A CITY councillor has hit out at claims new student housing blocks are “freeing up” family homes for York people to rent and buy.

Cllr Mark Warters said his experience as a ward councillor in Osbaldwick, near the University of York campus, was at odds with the claim that students are moving out of houses and into purpose built blocks.

What’s more, he says, the city council’s own figures show that more and more York houses are exempt from council tax because they are only occupied by students - but the “freeing up” argument is still being used to justify the construction of student housing blocks.

Cllr Warters said: “Whenever any of these come up at planning committee, we hear this statement but there are never any figures to back it up.”

The row has been sparked by a petition launched this week, which calls on City of York Council planners to focus on affordable homes rather than student halls and luxury flats.

Responding to that petition, city planning boss Mike Slater said: “Off-campus, purpose-built student accommodation is very popular with students at universities across the UK, not just in York, and frees up family homes for sale or rent in the private sector.”

However, in 2017/18 2,796 homes were given student council tax exemptions - up 10 per cent on the previous year - while another 304 “class M” exemptions were given out to student halls of residence.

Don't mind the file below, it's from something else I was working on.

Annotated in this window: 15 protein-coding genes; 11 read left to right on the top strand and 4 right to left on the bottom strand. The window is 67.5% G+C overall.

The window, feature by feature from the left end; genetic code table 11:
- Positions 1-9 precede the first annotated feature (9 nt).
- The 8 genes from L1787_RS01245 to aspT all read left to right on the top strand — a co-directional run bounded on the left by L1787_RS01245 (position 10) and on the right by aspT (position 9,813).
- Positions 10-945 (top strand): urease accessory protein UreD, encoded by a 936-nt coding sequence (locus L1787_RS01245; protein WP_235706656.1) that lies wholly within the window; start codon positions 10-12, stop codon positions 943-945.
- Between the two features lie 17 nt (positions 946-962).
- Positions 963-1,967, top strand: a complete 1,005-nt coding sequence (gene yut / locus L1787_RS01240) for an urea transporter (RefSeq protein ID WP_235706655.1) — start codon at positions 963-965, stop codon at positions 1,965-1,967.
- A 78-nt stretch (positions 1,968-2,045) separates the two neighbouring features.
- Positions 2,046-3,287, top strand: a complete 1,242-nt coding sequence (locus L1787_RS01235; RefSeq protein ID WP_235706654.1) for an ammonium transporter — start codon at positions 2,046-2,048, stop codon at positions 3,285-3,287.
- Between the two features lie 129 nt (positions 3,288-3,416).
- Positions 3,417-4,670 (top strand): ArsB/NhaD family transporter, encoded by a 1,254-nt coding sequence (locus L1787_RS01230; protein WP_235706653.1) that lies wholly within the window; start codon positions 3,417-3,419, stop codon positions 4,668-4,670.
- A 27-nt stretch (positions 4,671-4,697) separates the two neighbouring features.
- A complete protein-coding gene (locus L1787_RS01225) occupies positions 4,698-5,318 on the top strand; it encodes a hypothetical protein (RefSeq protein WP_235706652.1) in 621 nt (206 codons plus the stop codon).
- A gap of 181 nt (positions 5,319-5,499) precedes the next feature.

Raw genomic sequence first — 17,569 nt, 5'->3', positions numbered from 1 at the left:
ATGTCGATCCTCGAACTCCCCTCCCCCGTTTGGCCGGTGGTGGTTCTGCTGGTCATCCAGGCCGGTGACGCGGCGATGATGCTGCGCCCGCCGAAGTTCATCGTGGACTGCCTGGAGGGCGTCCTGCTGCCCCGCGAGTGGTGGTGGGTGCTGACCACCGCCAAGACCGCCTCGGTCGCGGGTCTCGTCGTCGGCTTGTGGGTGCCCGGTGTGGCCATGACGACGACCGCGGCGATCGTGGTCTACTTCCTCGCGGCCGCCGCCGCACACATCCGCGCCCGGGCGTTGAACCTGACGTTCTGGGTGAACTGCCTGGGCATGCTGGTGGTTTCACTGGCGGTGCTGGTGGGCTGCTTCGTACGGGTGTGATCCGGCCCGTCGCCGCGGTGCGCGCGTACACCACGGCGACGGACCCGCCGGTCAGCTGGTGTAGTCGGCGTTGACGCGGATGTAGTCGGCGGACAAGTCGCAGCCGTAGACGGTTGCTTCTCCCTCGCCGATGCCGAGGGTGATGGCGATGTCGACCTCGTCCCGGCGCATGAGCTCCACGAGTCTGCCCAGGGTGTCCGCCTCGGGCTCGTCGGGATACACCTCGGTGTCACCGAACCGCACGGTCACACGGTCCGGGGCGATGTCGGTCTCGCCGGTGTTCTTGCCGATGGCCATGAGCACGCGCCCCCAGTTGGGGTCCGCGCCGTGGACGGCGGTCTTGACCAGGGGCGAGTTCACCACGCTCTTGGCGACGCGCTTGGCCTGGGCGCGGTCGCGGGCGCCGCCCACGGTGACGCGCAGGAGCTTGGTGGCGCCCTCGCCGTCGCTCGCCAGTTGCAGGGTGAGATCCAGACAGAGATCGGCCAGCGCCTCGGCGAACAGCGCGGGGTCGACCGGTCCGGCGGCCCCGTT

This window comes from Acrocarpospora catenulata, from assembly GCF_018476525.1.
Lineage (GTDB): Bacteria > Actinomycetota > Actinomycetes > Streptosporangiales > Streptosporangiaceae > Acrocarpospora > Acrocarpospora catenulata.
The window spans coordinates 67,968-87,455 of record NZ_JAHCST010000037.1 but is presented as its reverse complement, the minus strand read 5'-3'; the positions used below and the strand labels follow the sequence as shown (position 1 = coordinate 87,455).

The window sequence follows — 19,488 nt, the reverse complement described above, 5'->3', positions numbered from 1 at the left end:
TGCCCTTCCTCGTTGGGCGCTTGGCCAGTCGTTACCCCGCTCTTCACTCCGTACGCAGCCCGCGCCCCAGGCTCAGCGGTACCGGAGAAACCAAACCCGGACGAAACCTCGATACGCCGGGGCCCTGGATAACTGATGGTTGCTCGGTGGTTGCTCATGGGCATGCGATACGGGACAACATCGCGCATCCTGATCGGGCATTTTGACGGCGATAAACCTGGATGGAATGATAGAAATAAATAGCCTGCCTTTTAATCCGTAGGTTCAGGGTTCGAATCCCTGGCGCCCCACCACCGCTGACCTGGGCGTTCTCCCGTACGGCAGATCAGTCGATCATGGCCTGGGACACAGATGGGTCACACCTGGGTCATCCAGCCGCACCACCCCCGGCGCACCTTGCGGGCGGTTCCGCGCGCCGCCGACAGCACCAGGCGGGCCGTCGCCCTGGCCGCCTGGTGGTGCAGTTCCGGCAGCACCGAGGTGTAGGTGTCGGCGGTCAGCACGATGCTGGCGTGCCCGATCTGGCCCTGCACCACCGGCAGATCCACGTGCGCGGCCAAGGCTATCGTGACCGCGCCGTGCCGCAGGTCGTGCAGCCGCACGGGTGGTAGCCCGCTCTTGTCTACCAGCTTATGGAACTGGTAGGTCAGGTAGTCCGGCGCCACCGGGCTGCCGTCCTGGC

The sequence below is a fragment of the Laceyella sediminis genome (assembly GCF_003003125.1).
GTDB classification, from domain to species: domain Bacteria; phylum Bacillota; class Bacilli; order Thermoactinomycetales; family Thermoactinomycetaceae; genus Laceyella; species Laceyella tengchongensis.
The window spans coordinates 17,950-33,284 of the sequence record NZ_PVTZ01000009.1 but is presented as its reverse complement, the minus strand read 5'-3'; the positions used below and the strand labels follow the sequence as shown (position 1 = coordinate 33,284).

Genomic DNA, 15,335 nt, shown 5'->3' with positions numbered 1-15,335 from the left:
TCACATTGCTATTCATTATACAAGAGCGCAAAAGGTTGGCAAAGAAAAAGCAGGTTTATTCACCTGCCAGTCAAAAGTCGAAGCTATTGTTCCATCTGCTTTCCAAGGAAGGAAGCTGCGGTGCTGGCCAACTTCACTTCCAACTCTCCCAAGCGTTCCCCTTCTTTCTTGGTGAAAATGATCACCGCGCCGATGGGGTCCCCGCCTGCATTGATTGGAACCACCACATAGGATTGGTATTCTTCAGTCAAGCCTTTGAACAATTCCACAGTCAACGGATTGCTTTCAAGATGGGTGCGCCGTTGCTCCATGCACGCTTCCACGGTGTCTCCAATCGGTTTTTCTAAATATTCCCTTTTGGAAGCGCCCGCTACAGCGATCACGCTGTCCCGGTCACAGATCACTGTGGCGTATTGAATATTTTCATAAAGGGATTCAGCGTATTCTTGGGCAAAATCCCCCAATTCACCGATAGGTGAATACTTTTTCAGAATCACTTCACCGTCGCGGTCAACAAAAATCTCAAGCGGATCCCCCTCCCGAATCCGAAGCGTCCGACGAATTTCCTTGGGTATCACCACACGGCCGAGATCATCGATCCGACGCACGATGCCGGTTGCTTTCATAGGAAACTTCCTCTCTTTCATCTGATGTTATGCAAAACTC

The number of student house exemptions is still around 200 homes or 10 per cent higher than in 2011.

At the same time, Cllr Warters said he has seen no slow down in the number of people applying for HMO (house of multiple occupancy) licences to convert houses in Osbaldwick into shared homes.

However, City of York Council bosses pointed to growing numbers of students coming to the city and said the growing demand for specialised student accommodation was a national trend - and not unique to York - and said the new facilities do help ease pressures on the domestic housing market and “may help slow” the number of applications for HMOs.

Pauline Stuchfield, the council’s assistant director of customer and digital services, said: “The high quality of university education and the experience of living in York, is attracting more students.

“In turn this creates more jobs in the academic and service sectors.

“Growth in student numbers is evidenced by increases in class M council tax exemptions which are for students in halls. In 2017/18 there were 304 exemptions with a total value of £433,347 and in 2016/17 there were 281 valued at £392,645.”